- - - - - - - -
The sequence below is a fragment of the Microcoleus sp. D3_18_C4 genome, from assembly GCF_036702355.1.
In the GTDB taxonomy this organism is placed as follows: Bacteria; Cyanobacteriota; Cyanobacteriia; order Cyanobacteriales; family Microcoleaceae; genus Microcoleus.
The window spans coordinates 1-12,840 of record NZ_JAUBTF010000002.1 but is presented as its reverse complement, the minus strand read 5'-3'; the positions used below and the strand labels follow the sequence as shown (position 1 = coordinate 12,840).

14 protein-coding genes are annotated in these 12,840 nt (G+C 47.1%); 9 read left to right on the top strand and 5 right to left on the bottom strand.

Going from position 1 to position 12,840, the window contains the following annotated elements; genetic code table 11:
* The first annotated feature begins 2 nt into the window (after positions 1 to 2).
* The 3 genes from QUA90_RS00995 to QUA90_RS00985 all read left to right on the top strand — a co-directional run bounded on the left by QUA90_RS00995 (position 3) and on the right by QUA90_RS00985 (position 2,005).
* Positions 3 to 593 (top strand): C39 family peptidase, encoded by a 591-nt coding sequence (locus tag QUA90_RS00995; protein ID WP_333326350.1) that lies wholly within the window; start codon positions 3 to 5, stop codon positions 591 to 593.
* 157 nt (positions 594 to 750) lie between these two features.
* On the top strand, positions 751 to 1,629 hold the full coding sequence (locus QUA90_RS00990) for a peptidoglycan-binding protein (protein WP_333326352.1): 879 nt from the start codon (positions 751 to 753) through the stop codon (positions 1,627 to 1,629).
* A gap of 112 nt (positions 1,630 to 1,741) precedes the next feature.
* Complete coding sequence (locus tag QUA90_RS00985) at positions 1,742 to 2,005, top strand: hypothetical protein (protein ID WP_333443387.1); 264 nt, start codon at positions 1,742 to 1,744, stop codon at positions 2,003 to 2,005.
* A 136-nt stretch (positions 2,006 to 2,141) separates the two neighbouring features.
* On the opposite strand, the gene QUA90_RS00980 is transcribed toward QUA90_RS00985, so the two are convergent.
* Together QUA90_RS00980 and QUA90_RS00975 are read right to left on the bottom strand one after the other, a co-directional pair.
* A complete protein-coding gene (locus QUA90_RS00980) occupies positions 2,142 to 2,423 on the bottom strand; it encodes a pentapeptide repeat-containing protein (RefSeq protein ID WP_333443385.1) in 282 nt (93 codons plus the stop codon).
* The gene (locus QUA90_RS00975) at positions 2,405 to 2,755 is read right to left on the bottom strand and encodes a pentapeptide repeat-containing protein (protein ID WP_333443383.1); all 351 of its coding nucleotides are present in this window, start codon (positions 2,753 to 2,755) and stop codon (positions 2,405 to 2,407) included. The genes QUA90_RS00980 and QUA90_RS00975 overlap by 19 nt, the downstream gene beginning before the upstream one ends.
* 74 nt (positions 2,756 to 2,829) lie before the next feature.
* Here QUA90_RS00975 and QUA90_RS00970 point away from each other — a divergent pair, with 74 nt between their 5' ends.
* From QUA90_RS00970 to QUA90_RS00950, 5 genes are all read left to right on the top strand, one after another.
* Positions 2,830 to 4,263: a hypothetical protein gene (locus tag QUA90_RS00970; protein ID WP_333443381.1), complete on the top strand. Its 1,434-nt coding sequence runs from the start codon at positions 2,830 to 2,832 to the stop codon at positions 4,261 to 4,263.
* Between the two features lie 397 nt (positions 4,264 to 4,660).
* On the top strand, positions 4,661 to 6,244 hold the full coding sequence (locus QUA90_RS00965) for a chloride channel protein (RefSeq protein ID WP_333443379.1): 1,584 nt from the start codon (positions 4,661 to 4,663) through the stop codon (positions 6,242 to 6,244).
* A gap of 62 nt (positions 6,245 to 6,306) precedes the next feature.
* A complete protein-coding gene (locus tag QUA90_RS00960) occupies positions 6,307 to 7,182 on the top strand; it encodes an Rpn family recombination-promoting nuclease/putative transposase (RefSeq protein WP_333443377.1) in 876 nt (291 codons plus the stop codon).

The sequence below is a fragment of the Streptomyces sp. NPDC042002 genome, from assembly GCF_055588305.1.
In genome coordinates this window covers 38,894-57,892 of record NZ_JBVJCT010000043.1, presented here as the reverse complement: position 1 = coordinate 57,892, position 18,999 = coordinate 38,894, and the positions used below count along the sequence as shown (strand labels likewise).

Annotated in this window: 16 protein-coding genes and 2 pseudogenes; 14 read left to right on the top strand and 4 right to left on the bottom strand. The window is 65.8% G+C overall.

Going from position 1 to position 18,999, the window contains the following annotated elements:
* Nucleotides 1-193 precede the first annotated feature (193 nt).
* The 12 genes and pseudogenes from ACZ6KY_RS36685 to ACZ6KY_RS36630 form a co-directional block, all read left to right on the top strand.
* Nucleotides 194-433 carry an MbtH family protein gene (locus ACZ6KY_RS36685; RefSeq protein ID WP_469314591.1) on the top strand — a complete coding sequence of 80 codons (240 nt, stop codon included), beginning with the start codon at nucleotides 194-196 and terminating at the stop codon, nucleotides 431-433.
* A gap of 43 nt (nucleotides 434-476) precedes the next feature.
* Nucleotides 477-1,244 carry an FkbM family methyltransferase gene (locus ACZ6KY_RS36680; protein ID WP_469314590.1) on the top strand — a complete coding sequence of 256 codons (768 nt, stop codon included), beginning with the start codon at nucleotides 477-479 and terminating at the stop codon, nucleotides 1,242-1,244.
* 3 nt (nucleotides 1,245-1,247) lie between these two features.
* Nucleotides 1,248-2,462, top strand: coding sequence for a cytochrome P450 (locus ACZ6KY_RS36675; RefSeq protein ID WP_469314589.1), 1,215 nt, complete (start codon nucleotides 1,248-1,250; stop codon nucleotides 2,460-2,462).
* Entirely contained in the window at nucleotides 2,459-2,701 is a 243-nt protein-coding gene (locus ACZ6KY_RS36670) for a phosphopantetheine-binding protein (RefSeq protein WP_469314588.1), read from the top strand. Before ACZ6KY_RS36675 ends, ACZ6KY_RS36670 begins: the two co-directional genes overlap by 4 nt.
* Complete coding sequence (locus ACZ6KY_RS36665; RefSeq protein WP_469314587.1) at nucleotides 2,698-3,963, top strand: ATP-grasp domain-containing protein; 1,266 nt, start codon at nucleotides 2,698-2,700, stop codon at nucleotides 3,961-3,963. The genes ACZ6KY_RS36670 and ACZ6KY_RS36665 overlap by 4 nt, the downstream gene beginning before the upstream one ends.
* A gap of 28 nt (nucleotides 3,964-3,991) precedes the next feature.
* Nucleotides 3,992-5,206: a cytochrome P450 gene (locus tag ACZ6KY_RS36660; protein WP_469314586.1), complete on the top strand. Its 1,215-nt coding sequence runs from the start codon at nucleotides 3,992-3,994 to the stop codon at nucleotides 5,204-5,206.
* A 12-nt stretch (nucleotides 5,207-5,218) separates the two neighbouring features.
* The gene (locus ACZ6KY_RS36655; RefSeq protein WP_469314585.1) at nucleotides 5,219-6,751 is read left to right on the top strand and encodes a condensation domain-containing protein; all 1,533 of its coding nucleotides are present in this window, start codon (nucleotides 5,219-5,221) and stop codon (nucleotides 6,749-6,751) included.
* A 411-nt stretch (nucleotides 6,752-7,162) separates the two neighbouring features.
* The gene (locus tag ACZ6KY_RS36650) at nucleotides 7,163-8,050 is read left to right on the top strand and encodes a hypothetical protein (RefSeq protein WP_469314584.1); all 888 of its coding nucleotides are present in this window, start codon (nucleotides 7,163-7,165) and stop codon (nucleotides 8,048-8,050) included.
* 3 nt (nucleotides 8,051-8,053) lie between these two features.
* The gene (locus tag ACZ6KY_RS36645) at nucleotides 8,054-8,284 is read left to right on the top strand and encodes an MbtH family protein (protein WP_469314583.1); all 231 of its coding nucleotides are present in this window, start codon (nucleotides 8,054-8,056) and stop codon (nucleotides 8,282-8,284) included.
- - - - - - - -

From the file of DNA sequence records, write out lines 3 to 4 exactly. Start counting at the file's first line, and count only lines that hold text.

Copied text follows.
The window spans coordinates 1-12,840 of record NZ_JAUBTF010000002.1 but is presented as its reverse complement, the minus strand read 5'-3'; the positions used below and the strand labels follow the sequence as shown (position 1 = coordinate 12,840).

14 protein-coding genes are annotated in these 12,840 nt (G+C 47.1%); 9 read left to right on the top strand and 5 right to left on the bottom strand.